I was doing two day a week Wendler 5 3 1 before jits practice. It was going well but I am sort of burned out on low rep heavy lifting at the moment. It will be nice to do some higher rep stuff plus conditioning work.
05-21-2012, 06:08 PM
So I feel like it's hard for me to follow programs outside of BJJ because BJJ is so dictated-to-me, like my coach tells me what warmups to do, what drills to do, who to work with and for how long, etc. Also, since I'm doing so many technique classes and not allowed in advanced yet, I'm not going to compete anytime soon.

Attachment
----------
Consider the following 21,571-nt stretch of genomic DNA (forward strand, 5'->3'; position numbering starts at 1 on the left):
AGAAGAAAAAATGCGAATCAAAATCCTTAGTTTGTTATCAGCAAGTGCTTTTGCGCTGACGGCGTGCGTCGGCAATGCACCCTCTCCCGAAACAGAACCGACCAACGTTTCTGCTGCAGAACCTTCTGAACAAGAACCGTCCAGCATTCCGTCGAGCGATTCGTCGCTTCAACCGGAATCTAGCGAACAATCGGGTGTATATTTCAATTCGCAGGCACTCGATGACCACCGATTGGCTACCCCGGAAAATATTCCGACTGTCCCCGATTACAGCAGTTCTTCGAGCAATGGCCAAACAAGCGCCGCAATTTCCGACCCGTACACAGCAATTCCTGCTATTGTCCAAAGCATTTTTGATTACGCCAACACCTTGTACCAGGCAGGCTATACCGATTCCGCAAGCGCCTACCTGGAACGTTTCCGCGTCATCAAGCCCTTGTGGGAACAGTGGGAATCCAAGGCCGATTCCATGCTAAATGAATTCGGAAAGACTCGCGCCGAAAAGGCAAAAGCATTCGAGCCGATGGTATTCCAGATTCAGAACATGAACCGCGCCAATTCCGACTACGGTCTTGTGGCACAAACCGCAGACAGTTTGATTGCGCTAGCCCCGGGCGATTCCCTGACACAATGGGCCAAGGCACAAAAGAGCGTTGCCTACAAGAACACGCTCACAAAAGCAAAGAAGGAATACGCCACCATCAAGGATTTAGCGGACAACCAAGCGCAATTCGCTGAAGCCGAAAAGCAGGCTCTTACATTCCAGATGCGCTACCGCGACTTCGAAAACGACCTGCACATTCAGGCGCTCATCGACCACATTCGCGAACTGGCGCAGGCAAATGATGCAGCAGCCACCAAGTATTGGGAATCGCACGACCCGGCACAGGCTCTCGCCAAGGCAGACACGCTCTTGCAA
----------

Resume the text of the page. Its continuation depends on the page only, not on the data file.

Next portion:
For the next month or so I'm just going to mess around with lifts when I feel like it, I guess, and trying to meet some overall strength goals. But I don't want to do too high of weights and kill my legs or anything... Cressey had a good post recently which I linked to on lower body lifts to do in-season which I may look at.